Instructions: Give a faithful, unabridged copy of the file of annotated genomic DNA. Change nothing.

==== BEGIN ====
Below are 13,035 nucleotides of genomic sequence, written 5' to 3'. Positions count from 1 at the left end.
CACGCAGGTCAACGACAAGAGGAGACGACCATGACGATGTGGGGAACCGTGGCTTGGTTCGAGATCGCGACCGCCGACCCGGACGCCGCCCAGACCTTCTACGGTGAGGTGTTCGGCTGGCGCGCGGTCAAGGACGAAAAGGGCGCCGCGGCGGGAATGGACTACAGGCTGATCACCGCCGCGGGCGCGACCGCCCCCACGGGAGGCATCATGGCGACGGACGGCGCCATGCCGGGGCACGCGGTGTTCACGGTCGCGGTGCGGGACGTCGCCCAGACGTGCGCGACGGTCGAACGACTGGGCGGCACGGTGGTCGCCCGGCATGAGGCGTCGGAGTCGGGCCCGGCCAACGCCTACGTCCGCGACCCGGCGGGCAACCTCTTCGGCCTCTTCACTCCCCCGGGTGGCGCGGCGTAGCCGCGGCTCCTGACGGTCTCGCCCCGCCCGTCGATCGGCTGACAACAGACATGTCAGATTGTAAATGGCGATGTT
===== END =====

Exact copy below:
Below are 13,035 nucleotides of genomic sequence, written 5' to 3'. Positions count from 1 at the left end.
CACGCAGGTCAACGACAAGAGGAGACGACCATGACGATGTGGGGAACCGTGGCTTGGTTCGAGATCGCGACCGCCGACCCGGACGCCGCCCAGACCTTCTACGGTGAGGTGTTCGGCTGGCGCGCGGTCAAGGACGAAAAGGGCGCCGCGGCGGGAATGGACTACAGGCTGATCACCGCCGCGGGCGCGACCGCCCCCACGGGAGGCATCATGGCGACGGACGGCGCCATGCCGGGGCACGCGGTGTTCACGGTCGCGGTGCGGGACGTCGCCCAGACGTGCGCGACGGTCGAACGACTGGGCGGCACGGTGGTCGCCCGGCATGAGGCGTCGGAGTCGGGCCCGGCCAACGCCTACGTCCGCGACCCGGCGGGCAACCTCTTCGGCCTCTTCACTCCCCCGGGTGGCGCGGCGTAGCCGCGGCTCCTGACGGTCTCGCCCCGCCCGTCGATCGGCTGACAACAGACATGTCAGATTGTAAATGGCGATGTT